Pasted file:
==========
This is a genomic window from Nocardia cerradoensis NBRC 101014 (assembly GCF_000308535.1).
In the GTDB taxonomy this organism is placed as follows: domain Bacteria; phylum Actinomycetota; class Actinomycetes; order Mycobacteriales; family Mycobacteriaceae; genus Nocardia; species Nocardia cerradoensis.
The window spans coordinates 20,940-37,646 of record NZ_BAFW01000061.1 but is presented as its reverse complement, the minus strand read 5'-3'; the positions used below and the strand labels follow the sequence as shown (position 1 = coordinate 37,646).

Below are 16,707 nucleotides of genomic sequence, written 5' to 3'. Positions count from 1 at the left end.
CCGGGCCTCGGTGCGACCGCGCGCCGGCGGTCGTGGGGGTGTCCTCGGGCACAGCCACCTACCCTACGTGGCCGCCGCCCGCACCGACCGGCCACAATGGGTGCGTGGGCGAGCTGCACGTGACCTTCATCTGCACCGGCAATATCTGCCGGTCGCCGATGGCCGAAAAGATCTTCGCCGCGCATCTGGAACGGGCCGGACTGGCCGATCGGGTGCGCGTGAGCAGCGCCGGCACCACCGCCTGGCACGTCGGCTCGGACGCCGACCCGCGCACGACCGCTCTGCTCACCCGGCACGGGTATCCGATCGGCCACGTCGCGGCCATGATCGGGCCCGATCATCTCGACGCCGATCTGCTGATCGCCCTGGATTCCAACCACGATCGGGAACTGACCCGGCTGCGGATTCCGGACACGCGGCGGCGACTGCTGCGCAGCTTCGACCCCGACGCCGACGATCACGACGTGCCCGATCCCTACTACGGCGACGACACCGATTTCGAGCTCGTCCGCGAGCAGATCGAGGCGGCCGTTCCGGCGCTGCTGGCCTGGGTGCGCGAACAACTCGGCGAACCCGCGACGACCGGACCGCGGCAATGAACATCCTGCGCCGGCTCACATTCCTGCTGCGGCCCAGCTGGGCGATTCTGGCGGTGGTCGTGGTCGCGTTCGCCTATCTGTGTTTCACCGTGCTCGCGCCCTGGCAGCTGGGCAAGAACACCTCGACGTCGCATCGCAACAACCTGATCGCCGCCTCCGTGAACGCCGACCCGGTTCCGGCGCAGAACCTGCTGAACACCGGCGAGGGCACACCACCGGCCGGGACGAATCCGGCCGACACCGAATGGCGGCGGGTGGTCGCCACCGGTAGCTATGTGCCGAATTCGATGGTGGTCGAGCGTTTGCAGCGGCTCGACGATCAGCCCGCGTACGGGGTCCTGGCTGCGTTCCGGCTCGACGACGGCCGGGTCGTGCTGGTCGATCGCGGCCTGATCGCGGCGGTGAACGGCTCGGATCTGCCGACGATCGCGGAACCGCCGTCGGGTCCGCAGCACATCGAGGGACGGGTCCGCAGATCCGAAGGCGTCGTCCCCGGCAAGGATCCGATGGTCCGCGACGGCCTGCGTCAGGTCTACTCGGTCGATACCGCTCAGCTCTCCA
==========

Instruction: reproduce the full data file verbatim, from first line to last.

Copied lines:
This is a genomic window from Nocardia cerradoensis NBRC 101014 (assembly GCF_000308535.1).
In the GTDB taxonomy this organism is placed as follows: domain Bacteria; phylum Actinomycetota; class Actinomycetes; order Mycobacteriales; family Mycobacteriaceae; genus Nocardia; species Nocardia cerradoensis.
The window spans coordinates 20,940-37,646 of record NZ_BAFW01000061.1 but is presented as its reverse complement, the minus strand read 5'-3'; the positions used below and the strand labels follow the sequence as shown (position 1 = coordinate 37,646).

Below are 16,707 nucleotides of genomic sequence, written 5' to 3'. Positions count from 1 at the left end.
CCGGGCCTCGGTGCGACCGCGCGCCGGCGGTCGTGGGGGTGTCCTCGGGCACAGCCACCTACCCTACGTGGCCGCCGCCCGCACCGACCGGCCACAATGGGTGCGTGGGCGAGCTGCACGTGACCTTCATCTGCACCGGCAATATCTGCCGGTCGCCGATGGCCGAAAAGATCTTCGCCGCGCATCTGGAACGGGCCGGACTGGCCGATCGGGTGCGCGTGAGCAGCGCCGGCACCACCGCCTGGCACGTCGGCTCGGACGCCGACCCGCGCACGACCGCTCTGCTCACCCGGCACGGGTATCCGATCGGCCACGTCGCGGCCATGATCGGGCCCGATCATCTCGACGCCGATCTGCTGATCGCCCTGGATTCCAACCACGATCGGGAACTGACCCGGCTGCGGATTCCGGACACGCGGCGGCGACTGCTGCGCAGCTTCGACCCCGACGCCGACGATCACGACGTGCCCGATCCCTACTACGGCGACGACACCGATTTCGAGCTCGTCCGCGAGCAGATCGAGGCGGCCGTTCCGGCGCTGCTGGCCTGGGTGCGCGAACAACTCGGCGAACCCGCGACGACCGGACCGCGGCAATGAACATCCTGCGCCGGCTCACATTCCTGCTGCGGCCCAGCTGGGCGATTCTGGCGGTGGTCGTGGTCGCGTTCGCCTATCTGTGTTTCACCGTGCTCGCGCCCTGGCAGCTGGGCAAGAACACCTCGACGTCGCATCGCAACAACCTGATCGCCGCCTCCGTGAACGCCGACCCGGTTCCGGCGCAGAACCTGCTGAACACCGGCGAGGGCACACCACCGGCCGGGACGAATCCGGCCGACACCGAATGGCGGCGGGTGGTCGCCACCGGTAGCTATGTGCCGAATTCGATGGTGGTCGAGCGTTTGCAGCGGCTCGACGATCAGCCCGCGTACGGGGTCCTGGCTGCGTTCCGGCTCGACGACGGCCGGGTCGTGCTGGTCGATCGCGGCCTGATCGCGGCGGTGAACGGCTCGGATCTGCCGACGATCGCGGAACCGCCGTCGGGTCCGCAGCACATCGAGGGACGGGTCCGCAGATCCGAAGGCGTCGTCCCCGGCAAGGATCCGATGGTCCGCGACGGCCTGCGTCAGGTCTACTCGGTCGATACCGCTCAGCTCTCCA